Mayor Ed Lee’s Last Action Expanded Recycling Program

Mayor Ed Lee's tenure as leader of San Francisco suddenly and unexpectedly ended Tuesday morning with news of his death.

In his last hours as leader of San Francisco, Mayor Ed Lee took up the issue of recycling and small businesses.

Lee and state Sen. Scott Wiener held a press conference at Ted’s Market and Delicatessen on Monday to announce a recycling program to help small businesses responsible for redeeming items from the public.

Gov. Jerry Brown signed a bill in October, authored by Wiener, that authorizes CalRecycle to pilot five recycling programs statewide. Market owners — increasingly relied on as recycling centers close down — who don’t redeem recyclable items in their stores are subject to a $100 per day fine.

Five jurisdictions will be selected for the program to try different collection methods, like drop-off programs, mobile recycling, and reverse vending machines. San Francisco is expected to formally launch its program in 2019 — and major supermarkets have already started vying for pilot program status.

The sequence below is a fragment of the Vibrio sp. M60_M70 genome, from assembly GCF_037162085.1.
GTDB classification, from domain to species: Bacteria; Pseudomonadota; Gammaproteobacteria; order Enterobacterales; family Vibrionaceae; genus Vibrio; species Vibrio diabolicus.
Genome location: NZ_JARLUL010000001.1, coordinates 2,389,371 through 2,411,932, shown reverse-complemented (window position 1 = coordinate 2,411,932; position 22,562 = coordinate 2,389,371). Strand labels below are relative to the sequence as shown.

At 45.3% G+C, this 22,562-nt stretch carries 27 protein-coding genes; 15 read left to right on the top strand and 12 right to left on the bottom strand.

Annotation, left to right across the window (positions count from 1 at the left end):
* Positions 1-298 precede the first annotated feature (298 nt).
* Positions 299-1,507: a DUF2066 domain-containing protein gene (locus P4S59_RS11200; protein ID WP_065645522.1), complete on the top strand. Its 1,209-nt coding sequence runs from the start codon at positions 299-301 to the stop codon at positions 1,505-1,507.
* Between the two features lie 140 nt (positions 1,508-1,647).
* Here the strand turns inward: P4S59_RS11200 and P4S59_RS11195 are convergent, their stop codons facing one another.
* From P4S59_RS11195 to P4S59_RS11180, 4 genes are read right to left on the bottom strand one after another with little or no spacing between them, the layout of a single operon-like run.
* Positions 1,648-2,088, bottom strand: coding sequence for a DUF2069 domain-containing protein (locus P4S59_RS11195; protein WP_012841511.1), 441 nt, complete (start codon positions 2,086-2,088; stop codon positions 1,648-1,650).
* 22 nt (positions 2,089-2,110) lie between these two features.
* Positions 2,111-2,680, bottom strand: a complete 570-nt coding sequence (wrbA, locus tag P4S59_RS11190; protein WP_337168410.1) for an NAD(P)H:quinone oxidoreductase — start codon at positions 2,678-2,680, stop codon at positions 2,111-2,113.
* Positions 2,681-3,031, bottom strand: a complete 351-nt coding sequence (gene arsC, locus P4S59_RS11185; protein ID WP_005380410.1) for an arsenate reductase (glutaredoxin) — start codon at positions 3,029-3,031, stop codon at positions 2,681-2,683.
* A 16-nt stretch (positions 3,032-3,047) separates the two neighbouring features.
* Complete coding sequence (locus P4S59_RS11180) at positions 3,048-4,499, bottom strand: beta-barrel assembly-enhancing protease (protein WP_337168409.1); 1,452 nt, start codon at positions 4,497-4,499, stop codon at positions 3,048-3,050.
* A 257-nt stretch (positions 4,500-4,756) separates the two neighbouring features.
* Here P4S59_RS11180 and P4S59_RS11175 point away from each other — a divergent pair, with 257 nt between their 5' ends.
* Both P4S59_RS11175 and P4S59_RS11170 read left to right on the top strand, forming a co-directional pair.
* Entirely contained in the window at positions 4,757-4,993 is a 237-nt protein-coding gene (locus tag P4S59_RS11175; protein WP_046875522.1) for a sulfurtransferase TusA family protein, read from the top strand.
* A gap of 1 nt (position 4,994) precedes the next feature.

“San Francisco is a national leader in addressing climate change, and that includes our world-class recycling and composting programs,” Lee said. “We have long advocated for changes in our state law to eliminate barriers and improve access to beverage container recycling redemption.”

Adding to the grief that swept City Hall today, Wiener says that Lee was his “normal, jovial, and friendly self” at the recycling announcement. Their working relationship began about seven years ago when Wiener served on the San Francisco Board of Supervisors.

“I’m floored that he’s gone,” Wiener says. “He was a decent human being who was deeply committed to our city.”

With little chance to relish the recycling program announcement, San Franciscans must say their farewell to Lee’s presence in the public sphere and rely on Supe. London Breed in the meantime.

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